Developing countries, nevertheless sought for radical change. This resulted in the ‘Hamburg Rules’ which came into force in 1992. These were however only ratified by 33 states. Thereby to bring further harmonisation in 2008 the UNCITRAL Convention on Contracts for the International Carriage of Goods Wholly or Partly by Sea was adopted by the United Nations General Assembly. This new convention was named ‘The Rotterdam Rules’.
A legal briefing was done on the impact of the new convention by the UK P&I Club. Whereby, they have analysed the difference and additions on the rules governing bill of lading made till date. Interesting additions were found, for example, regarding the delivery of goods. Previously the rules were silent but now the carrier bears the responsibility until the goods are delivered to the consignee. Also previously there were no express provisions on the law and jurisdiction or arbitration, whereas now the claimant has the choice of choosing where to commence proceedings. Another important addition has been the express specification on the limitation of action rather the time bar for bringing proceedings. The 12 months has been extended to two years time in the new convention.  You can find detailed analysis of all the conventions in <$FILE/Briefing27.pdf>.
These developments may however satisfy the developing countries’ concerns regarding the rules of bills of lading.

Friday, 5 November 2010

Have the International Regulations Prohibiting Child Labour been Successful?

Child labour arose as a solution to cheap labour cost for the production based sectors since the mid-80s and 90s. Surprisingly till date 1 out of 12 children is now a child labour globally.[1]
Currently there are many international organisations fighting back this cruelty on children. One of them is the International Labour Organisation (ILO). Initially ILO’s main instrument against child labour has been the Convention No.138-Minimum Age required for employment. Gradually the Convention No.182 prohibiting the Worst Form of Child Labour, like slavery, trafficking, prostitution was introduced.[2]
Unfortunately the ratification rate of such conventions in developing countries, for example in Asia was much less than in developed countries. Nevertheless the ratification of child labour convention have boosted up dramatically in the last decade.[3] Moreover, economists have taken further policies, to restrict underage employment i.e. to put total or marginal ban on child labour; also setting penalties for using child labour. Even then loopholes remain considering the fact that illegal employment activities cannot be monitored properly.[4] Furthermore, the government’s failure to implement conventions properly into their national legislations and domestic implementation of those legislations holds back the effectiveness of ILO.[5]
Besides the ILO the United Nations Convention on the Rights of the Child (UNCRC) provides certain basic fundamental rights for the children. It ensure the children’s right to life, education, express their opinion, protection from abuse or exploitation and the right to play and enjoy culture and art.[6] In 2000 two additional protocols were introduced that provided children under the age of 18 should not be forcedly recruited into armed force, and the second, demands the states to prohibit child prostitution, pornography and sale of children into slavery. This ‘new’ protocols have already being signed by more than 120 states and are also allowed to be monitored by non-governmental organisations such as the ‘Save the Children’ organisation under Article 45a of the Convention.[7]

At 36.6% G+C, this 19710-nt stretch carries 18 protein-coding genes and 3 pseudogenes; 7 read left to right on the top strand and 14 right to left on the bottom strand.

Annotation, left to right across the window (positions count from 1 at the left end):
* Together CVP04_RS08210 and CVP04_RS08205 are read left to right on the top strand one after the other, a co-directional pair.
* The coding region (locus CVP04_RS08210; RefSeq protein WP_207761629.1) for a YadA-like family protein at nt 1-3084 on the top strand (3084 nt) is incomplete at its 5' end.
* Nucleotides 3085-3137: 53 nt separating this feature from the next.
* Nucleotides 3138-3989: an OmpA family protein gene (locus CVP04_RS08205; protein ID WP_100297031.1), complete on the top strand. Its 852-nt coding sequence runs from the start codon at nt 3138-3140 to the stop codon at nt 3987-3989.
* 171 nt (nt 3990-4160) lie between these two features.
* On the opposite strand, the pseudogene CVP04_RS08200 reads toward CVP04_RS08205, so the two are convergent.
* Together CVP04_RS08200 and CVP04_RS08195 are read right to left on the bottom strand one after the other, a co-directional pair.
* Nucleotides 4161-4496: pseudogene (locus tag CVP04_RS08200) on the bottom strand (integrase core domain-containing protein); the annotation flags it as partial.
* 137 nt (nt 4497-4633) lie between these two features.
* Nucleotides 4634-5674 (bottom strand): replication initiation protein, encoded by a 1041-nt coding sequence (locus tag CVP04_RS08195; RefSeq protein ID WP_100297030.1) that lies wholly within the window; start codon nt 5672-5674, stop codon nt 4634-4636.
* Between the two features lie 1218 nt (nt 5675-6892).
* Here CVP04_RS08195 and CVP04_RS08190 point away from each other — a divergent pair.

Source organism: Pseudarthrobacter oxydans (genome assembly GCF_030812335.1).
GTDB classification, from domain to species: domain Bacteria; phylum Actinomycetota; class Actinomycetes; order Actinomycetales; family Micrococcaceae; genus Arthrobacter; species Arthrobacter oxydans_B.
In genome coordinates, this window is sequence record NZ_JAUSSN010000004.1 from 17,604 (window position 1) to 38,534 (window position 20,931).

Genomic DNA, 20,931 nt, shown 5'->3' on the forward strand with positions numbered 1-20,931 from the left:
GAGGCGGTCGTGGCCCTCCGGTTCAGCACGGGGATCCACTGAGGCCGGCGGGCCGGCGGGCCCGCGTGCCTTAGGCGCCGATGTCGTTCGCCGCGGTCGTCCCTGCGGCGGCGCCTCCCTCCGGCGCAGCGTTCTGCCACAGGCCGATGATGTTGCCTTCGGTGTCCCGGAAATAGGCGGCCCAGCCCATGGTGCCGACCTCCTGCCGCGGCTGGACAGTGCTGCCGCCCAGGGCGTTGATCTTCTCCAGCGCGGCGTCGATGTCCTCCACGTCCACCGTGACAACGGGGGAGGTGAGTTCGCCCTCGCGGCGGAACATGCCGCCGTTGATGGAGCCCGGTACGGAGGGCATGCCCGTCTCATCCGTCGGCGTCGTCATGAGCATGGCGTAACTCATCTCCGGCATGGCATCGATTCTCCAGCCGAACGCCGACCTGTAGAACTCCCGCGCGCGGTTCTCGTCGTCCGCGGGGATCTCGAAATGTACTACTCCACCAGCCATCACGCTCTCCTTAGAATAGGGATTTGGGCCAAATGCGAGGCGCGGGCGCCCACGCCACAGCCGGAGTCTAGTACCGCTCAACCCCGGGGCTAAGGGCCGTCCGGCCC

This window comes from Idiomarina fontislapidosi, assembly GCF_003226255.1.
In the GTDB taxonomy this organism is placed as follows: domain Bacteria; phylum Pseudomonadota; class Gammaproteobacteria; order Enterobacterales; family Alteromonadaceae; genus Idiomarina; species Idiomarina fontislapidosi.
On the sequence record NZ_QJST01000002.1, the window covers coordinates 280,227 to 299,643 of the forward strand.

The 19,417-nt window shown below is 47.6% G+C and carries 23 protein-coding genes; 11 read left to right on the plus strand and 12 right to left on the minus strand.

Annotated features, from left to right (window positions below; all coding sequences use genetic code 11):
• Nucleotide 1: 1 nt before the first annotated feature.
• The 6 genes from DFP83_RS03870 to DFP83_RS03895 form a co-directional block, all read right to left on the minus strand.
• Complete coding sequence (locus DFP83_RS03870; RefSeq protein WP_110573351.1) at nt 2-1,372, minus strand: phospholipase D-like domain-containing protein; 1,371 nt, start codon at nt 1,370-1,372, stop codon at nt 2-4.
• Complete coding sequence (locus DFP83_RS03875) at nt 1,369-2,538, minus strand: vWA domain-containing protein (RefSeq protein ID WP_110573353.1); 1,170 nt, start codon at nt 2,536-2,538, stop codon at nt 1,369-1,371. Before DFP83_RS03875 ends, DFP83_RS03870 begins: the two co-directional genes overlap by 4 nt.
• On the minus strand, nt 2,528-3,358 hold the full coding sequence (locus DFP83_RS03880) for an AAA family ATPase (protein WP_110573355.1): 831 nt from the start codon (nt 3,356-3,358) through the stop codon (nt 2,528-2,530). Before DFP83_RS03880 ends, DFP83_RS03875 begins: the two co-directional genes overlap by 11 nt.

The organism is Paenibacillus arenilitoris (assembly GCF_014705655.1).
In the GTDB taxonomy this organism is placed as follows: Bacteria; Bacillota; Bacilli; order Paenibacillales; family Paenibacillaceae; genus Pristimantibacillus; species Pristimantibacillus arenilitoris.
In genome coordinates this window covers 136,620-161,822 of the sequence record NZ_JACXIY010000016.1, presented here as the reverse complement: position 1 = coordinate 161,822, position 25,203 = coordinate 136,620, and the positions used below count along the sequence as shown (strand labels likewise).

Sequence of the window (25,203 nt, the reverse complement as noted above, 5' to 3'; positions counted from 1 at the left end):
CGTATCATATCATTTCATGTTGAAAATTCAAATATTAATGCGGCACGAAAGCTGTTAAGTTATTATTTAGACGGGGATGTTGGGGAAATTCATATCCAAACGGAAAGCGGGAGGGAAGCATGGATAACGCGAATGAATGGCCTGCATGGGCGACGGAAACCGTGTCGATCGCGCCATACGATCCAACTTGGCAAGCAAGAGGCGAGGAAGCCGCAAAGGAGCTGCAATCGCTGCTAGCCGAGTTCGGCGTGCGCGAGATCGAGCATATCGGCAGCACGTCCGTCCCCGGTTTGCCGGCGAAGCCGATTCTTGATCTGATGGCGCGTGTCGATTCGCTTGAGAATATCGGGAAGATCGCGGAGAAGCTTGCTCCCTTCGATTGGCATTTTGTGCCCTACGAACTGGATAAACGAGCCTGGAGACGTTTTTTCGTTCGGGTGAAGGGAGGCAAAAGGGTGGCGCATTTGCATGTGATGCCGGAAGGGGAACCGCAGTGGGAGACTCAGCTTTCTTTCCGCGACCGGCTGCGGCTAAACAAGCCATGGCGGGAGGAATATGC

Although there are many nations which have signed this convention are bound to fulfil these rights and protect them, there is still violation of these rights, and proof of the fact is clearly visible around the world. This is a powerful struggle going on by the UN and other child protecting organisations against child labour, however, illegal child labour cannot be disappeared from one day to another.

Wednesday, 3 November 2010

Child Labour

Where child labour is known to all, its effects and impact is least bothered. Still today employers ignore the legal minimum age of employment. Some think it as giving an opportunity for jobs, which would enhance the economic growth at an early stage or build up one’s maturity level in handling responsibilities. Whereas others refers it as depriving children’s right, like education.
According to Maggie Atkinson, Children’s Commissioner, ‘putting through extra hours of work when their schooling is as demanding as it is –for some youngsters, it would be the last straw’. However, research by University College London shows how part-time jobs have no significant effect on studies.
It seems that there are two ways of seeing child labour: first where a child suffering with poverty takes it as a source of income, disregarding his other rights. Secondly, where a child is financially well-supported, he sees it as an opportunity to get a taste of the real world out there. So does poverty plays a significant role in the increase of hazardous child labour?
In fact, it is probably poverty which brought in the worst form of child labour (factory work, mining, prostitution, and even trafficking); it can no longer be seen as just giving the younger generation a chance to develop them.
International laws, conventions and regulations on child labour however have had a substantial impact on the fall of the rate of child labour. Nevertheless, in order to eliminate child labour countries like, India, Burma, Seirra Leone, having a higher rate of child labour must ratify such conventions soon.
Definitely, relying on laws and enforcement is insufficient. Therefore, it requires other human interventions, like campaigning, to fight against child labour.